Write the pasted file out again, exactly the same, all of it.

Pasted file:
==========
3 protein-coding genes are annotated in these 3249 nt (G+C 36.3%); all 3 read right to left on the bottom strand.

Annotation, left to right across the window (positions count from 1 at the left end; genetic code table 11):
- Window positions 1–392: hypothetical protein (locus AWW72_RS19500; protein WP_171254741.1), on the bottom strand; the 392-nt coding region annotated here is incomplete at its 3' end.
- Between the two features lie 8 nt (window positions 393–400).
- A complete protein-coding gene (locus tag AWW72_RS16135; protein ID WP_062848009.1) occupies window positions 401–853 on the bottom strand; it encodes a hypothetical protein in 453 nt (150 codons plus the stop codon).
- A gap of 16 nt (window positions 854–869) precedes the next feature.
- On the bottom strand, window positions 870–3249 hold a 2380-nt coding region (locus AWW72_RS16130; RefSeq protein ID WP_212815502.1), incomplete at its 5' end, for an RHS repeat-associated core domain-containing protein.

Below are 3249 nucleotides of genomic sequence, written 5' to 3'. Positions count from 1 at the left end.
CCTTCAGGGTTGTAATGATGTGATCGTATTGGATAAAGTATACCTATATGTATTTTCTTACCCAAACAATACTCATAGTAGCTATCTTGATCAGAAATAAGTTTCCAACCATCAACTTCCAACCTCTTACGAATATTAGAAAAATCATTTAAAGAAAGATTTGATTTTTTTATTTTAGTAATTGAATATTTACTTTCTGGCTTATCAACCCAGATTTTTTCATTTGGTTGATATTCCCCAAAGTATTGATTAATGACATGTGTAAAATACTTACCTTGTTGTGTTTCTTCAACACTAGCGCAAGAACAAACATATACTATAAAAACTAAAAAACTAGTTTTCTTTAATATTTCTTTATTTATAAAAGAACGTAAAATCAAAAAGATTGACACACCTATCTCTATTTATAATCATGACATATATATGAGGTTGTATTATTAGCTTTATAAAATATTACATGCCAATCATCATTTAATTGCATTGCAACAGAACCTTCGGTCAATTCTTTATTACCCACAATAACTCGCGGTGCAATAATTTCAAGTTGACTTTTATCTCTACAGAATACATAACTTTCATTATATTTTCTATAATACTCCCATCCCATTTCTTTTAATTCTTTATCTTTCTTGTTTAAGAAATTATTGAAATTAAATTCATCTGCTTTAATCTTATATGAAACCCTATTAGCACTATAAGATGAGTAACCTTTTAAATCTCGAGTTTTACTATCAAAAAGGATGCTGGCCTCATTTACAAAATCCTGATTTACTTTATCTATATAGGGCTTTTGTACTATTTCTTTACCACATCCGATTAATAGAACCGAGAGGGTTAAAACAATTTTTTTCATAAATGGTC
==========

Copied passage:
3 protein-coding genes are annotated in these 3249 nt (G+C 36.3%); all 3 read right to left on the bottom strand.

Annotation, left to right across the window (positions count from 1 at the left end; genetic code table 11):
- Window positions 1–392: hypothetical protein (locus AWW72_RS19500; protein WP_171254741.1), on the bottom strand; the 392-nt coding region annotated here is incomplete at its 3' end.
- Between the two features lie 8 nt (window positions 393–400).
- A complete protein-coding gene (locus tag AWW72_RS16135; protein ID WP_062848009.1) occupies window positions 401–853 on the bottom strand; it encodes a hypothetical protein in 453 nt (150 codons plus the stop codon).
- A gap of 16 nt (window positions 854–869) precedes the next feature.
- On the bottom strand, window positions 870–3249 hold a 2380-nt coding region (locus AWW72_RS16130; RefSeq protein ID WP_212815502.1), incomplete at its 5' end, for an RHS repeat-associated core domain-containing protein.

Below are 3249 nucleotides of genomic sequence, written 5' to 3'. Positions count from 1 at the left end.
CCTTCAGGGTTGTAATGATGTGATCGTATTGGATAAAGTATACCTATATGTATTTTCTTACCCAAACAATACTCATAGTAGCTATCTTGATCAGAAATAAGTTTCCAACCATCAACTTCCAACCTCTTACGAATATTAGAAAAATCATTTAAAGAAAGATTTGATTTTTTTATTTTAGTAATTGAATATTTACTTTCTGGCTTATCAACCCAGATTTTTTCATTTGGTTGATATTCCCCAAAGTATTGATTAATGACATGTGTAAAATACTTACCTTGTTGTGTTTCTTCAACACTAGCGCAAGAACAAACATATACTATAAAAACTAAAAAACTAGTTTTCTTTAATATTTCTTTATTTATAAAAGAACGTAAAATCAAAAAGATTGACACACCTATCTCTATTTATAATCATGACATATATATGAGGTTGTATTATTAGCTTTATAAAATATTACATGCCAATCATCATTTAATTGCATTGCAACAGAACCTTCGGTCAATTCTTTATTACCCACAATAACTCGCGGTGCAATAATTTCAAGTTGACTTTTATCTCTACAGAATACATAACTTTCATTATATTTTCTATAATACTCCCATCCCATTTCTTTTAATTCTTTATCTTTCTTGTTTAAGAAATTATTGAAATTAAATTCATCTGCTTTAATCTTATATGAAACCCTATTAGCACTATAAGATGAGTAACCTTTTAAATCTCGAGTTTTACTATCAAAAAGGATGCTGGCCTCATTTACAAAATCCTGATTTACTTTATCTATATAGGGCTTTTGTACTATTTCTTTACCACATCCGATTAATAGAACCGAGAGGGTTAAAACAATTTTTTTCATAAATGGTC